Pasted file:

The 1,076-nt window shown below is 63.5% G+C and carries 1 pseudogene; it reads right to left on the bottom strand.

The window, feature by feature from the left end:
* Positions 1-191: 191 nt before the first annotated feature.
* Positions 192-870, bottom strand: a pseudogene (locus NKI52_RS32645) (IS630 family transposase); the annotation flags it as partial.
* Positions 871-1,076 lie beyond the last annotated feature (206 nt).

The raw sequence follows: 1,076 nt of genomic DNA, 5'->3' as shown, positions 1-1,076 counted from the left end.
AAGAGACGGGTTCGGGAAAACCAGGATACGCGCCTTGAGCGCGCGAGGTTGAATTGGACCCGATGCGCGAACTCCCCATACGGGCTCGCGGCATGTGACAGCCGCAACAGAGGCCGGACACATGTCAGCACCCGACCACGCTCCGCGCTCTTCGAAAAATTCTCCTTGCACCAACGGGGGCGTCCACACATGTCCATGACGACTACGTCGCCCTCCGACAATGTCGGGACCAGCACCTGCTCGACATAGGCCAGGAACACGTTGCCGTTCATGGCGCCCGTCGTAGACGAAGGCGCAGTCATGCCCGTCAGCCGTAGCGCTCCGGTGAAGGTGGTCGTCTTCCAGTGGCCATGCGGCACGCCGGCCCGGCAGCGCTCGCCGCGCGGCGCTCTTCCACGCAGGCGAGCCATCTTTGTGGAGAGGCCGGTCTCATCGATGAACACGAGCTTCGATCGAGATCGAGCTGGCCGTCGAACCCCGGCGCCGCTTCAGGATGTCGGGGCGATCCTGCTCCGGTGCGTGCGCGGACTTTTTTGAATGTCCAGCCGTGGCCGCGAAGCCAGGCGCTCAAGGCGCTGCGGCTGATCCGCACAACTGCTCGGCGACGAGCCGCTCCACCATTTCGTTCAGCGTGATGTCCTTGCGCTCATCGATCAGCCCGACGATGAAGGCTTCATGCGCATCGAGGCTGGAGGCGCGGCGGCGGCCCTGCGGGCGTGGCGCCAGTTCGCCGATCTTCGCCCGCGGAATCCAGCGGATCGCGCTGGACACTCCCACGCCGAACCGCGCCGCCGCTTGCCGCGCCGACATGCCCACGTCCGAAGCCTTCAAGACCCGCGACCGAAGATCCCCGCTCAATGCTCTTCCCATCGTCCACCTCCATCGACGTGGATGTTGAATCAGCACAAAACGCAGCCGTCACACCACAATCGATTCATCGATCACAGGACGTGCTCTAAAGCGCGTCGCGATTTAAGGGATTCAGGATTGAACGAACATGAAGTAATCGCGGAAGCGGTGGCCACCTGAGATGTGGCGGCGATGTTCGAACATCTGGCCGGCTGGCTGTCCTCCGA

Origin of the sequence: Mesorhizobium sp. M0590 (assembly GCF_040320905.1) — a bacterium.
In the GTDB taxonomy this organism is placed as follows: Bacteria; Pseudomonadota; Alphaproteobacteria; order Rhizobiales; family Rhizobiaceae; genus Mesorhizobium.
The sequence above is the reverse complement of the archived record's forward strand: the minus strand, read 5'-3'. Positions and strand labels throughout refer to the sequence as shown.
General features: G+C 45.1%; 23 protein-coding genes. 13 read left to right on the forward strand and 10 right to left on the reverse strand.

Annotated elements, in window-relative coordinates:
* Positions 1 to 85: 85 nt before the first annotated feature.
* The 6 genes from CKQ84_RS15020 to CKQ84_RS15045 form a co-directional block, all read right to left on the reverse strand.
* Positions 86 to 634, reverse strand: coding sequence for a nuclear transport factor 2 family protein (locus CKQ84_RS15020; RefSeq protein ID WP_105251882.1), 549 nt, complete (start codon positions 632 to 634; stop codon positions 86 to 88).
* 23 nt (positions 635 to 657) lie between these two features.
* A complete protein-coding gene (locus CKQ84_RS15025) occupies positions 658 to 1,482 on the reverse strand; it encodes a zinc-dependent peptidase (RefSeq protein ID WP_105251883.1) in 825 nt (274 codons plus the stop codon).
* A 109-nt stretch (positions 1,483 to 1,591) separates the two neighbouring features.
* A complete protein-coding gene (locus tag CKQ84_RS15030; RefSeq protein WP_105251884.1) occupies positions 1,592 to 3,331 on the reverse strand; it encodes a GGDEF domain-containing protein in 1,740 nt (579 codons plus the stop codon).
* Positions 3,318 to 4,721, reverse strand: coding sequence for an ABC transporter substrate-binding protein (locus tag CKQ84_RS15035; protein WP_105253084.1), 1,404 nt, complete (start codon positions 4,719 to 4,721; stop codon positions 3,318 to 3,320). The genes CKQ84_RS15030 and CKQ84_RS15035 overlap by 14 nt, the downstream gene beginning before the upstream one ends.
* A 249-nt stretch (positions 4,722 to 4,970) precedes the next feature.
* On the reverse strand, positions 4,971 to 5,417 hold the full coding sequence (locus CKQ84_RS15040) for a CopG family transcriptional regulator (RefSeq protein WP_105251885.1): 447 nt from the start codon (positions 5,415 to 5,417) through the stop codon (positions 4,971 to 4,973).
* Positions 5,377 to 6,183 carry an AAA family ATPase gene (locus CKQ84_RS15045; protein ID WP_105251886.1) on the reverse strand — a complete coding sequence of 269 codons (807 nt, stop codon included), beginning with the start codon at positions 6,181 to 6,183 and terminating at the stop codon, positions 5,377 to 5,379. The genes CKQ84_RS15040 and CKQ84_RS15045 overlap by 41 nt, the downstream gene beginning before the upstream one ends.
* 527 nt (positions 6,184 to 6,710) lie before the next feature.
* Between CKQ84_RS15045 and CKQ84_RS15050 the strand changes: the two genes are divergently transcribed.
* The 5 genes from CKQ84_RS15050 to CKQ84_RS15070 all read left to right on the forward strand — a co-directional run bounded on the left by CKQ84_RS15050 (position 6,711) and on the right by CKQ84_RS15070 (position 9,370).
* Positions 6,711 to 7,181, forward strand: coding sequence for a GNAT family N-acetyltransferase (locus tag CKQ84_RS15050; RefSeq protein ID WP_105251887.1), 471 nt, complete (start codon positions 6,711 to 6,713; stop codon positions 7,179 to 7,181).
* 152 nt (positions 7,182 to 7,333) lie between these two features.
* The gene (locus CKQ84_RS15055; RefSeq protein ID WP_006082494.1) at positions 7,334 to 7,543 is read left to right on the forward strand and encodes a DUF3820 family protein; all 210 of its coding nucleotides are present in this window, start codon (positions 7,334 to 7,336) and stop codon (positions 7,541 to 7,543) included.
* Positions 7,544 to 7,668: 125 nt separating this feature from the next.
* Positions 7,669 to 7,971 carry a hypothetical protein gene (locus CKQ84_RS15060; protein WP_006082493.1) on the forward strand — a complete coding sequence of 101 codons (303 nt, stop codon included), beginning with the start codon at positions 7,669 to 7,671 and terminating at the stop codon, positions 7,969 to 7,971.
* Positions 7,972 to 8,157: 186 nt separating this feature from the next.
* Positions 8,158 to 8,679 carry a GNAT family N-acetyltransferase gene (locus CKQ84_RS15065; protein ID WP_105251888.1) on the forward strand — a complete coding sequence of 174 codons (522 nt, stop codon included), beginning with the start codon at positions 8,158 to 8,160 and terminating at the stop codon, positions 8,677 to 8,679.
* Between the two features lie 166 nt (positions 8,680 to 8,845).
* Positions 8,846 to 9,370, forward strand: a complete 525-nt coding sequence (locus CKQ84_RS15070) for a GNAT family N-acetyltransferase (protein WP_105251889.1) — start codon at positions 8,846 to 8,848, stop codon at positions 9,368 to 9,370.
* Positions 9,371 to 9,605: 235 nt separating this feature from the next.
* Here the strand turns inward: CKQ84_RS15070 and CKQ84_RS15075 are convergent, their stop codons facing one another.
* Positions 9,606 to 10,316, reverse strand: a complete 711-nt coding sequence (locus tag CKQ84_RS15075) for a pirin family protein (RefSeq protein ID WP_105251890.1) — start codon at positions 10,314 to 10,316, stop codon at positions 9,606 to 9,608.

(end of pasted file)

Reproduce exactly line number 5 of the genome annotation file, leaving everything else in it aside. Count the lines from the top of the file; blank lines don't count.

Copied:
* Positions 871-1,076 lie beyond the last annotated feature (206 nt).